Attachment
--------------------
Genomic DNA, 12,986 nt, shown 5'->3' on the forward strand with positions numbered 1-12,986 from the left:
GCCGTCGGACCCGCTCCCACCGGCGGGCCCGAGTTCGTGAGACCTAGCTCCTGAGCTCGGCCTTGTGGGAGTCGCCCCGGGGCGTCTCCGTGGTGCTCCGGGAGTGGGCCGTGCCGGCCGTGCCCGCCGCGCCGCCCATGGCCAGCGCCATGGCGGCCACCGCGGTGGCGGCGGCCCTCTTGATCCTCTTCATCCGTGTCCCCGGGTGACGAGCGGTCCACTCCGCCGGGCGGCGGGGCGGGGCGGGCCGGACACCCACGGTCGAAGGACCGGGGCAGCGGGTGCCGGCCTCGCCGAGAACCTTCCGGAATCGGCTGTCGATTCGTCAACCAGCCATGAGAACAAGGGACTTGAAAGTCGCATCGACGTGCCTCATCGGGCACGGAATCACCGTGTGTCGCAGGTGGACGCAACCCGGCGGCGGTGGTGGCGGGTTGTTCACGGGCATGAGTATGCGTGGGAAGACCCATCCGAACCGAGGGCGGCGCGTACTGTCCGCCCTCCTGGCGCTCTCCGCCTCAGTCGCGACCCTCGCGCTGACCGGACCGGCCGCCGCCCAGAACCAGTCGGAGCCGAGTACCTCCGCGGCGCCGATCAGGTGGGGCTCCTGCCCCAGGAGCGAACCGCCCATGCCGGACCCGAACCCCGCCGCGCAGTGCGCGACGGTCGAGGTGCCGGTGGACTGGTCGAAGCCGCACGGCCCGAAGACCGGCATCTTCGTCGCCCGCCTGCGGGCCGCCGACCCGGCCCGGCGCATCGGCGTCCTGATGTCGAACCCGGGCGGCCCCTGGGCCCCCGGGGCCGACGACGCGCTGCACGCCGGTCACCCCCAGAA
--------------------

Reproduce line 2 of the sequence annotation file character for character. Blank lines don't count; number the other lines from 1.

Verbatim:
GCCGTCGGACCCGCTCCCACCGGCGGGCCCGAGTTCGTGAGACCTAGCTCCTGAGCTCGGCCTTGTGGGAGTCGCCCCGGGGCGTCTCCGTGGTGCTCCGGGAGTGGGCCGTGCCGGCCGTGCCCGCCGCGCCGCCCATGGCCAGCGCCATGGCGGCCACCGCGGTGGCGGCGGCCCTCTTGATCCTCTTCATCCGTGTCCCCGGGTGACGAGCGGTCCACTCCGCCGGGCGGCGGGGCGGGGCGGGCCGGACACCCACGGTCGAAGGACCGGGGCAGCGGGTGCCGGCCTCGCCGAGAACCTTCCGGAATCGGCTGTCGATTCGTCAACCAGCCATGAGAACAAGGGACTTGAAAGTCGCATCGACGTGCCTCATCGGGCACGGAATCACCGTGTGTCGCAGGTGGACGCAACCCGGCGGCGGTGGTGGCGGGTTGTTCACGGGCATGAGTATGCGTGGGAAGACCCATCCGAACCGAGGGCGGCGCGTACTGTCCGCCCTCCTGGCGCTCTCCGCCTCAGTCGCGACCCTCGCGCTGACCGGACCGGCCGCCGCCCAGAACCAGTCGGAGCCGAGTACCTCCGCGGCGCCGATCAGGTGGGGCTCCTGCCCCAGGAGCGAACCGCCCATGCCGGACCCGAACCCCGCCGCGCAGTGCGCGACGGTCGAGGTGCCGGTGGACTGGTCGAAGCCGCACGGCCCGAAGACCGGCATCTTCGTCGCCCGCCTGCGGGCCGCCGACCCGGCCCGGCGCATCGGCGTCCTGATGTCGAACCCGGGCGGCCCCTGGGCCCCCGGGGCCGACGACGCGCTGCACGCCGGTCACCCCCAGAA